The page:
The definition of the word “friend” has been diluted because of social media. I have a ton of male “friends” on my Facebook, but that doesn’t mean I would hang out with them. It just means, quite simply, that I’ve had some interaction with them in the past. According to the dictionary, a friend is someone to whom you have some sort of personal connection, someone who can support you, someone with whom you are on good terms, and someone of the same social group as you. I may have six-hundred-plus “friends” on Facebook, but, in light of those definitions, I’m only actually “friends” with about thirty of those people.

To have friendships with members of the opposite gender, we need to have clear boundaries, practice open communication, and be part of intentional community.

Have Boundaries

The key to any friendship is boundaries. Some Christians do not advocate being friends with members of the opposite gender is because of sexual temptation. You don’t want to fall into sin. You don’t want to be too attached. OK, great. Then, establish in your mind (and, if needed, out loud), that you won’t pursue a sexual relationship with anyone that is not your spouse.

If sexual temptation is a struggle for you, then you have to set strict boundaries with yourself. Be smart. Don’t sit alone with a guy in the car at two in the morning and talk about your past relationships. That has “trouble” written all over it. Before entering a friendship (and you have a choice to enter a friendship), decide how far you’re willing to go with someone who is not your spouse, not just physically, but emotionally and mentally as well.

Have Open Communication

When my husband first asked me on a date, I was scared out of my mind. Typically, before him, boys would ask me to “hang out”, but they wouldn’t be clear of what that looked like. I would be wondering the whole time if they wanted a relationship with me or if they just wanted to be friends. I really liked Lenny, and I was kind of burnt out from all the “dating” (or not) I’d done, so I was very hesitant when he asked me to go to the movies alone with him. But he made his intentions clear: “I think you’re a really nice person, and I want to get to know you better.” And then we started our pre-relationship dating, going on a couple of dates alone.

Then, when I felt like we were going to pursue a relationship, I sat him down at the diner and explained my expectations for a relationship. Then we started our relationship. After three months of dating, Lenny told me he planned on asking me to marry him in a couple of months. Of course, we sat down over dinner at Houlihan’s and talked about what that would look like. Finally, when we got engaged, we prayed about when we would get married, and we talked about what we were willing to sacrifice in order to get married sooner. As I look back, the entire time, we were in constant communication. There was no assumption.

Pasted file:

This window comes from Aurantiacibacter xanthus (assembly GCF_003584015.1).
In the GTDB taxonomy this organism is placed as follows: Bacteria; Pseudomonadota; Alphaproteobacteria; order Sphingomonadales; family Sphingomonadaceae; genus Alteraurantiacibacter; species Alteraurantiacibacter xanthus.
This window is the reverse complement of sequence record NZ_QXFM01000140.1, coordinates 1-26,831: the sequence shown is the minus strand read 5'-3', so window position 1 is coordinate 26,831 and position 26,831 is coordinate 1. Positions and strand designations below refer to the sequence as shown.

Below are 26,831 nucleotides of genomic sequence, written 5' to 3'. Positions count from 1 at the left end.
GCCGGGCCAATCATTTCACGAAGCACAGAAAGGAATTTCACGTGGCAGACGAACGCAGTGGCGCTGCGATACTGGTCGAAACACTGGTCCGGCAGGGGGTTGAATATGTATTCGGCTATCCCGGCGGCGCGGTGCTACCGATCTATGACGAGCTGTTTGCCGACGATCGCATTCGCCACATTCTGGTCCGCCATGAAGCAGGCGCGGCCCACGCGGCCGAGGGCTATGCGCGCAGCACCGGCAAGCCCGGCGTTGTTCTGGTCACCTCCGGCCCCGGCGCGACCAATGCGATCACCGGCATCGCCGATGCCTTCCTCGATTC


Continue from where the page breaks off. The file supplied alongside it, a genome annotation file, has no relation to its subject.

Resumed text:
If you have a friend that seems to be pushing your boundaries, be clear. I know it’s hard and scary, but it is so much better than “ghosting” him. I know we’re all afraid of rejection, but honestly, it is worse to lose a really good friend than to have a really good friend simply say he doesn’t want a relationship with you.

Intentional Community

Community can help you stay accountable with these questionable friendships, but community can also help you find true friendship. We as humans have needs that others can fill. We don’t just have sexual needs (which, obviously, only one person can fill), but we also have emotional and mental needs. We need encouragement. We need a listening ear. We need accountability. We need wisdom. I am so thankful for the men who have poured into my life, who have encouraged me, who have taken the journey inside my head with me and have helped me process my thoughts, who have listened to me and have given me guidance about my next step.

If you are a Christian, you belong to the family of Christ. Your “guy friends” are actually your brothers. How would you treat your brother? Keep this in mind as you interact with all of your friends. If you are married and you have “couple friends”, think about your interaction with your brothers in Christ in light of your sisters in Christ. Would you want to let emotional attachment ruin your sister’s happiness?

So, yes, it is possible to have friends of the opposite gender. You simply need to establish clear boundaries, practice open communication, and be a part of intentional community.


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The Billy Graham Rule: Should You Be Friends With Someone of the Opposite Sex?

https://www.desiringgod.org/articles/can-christian-men-and-women-be-friends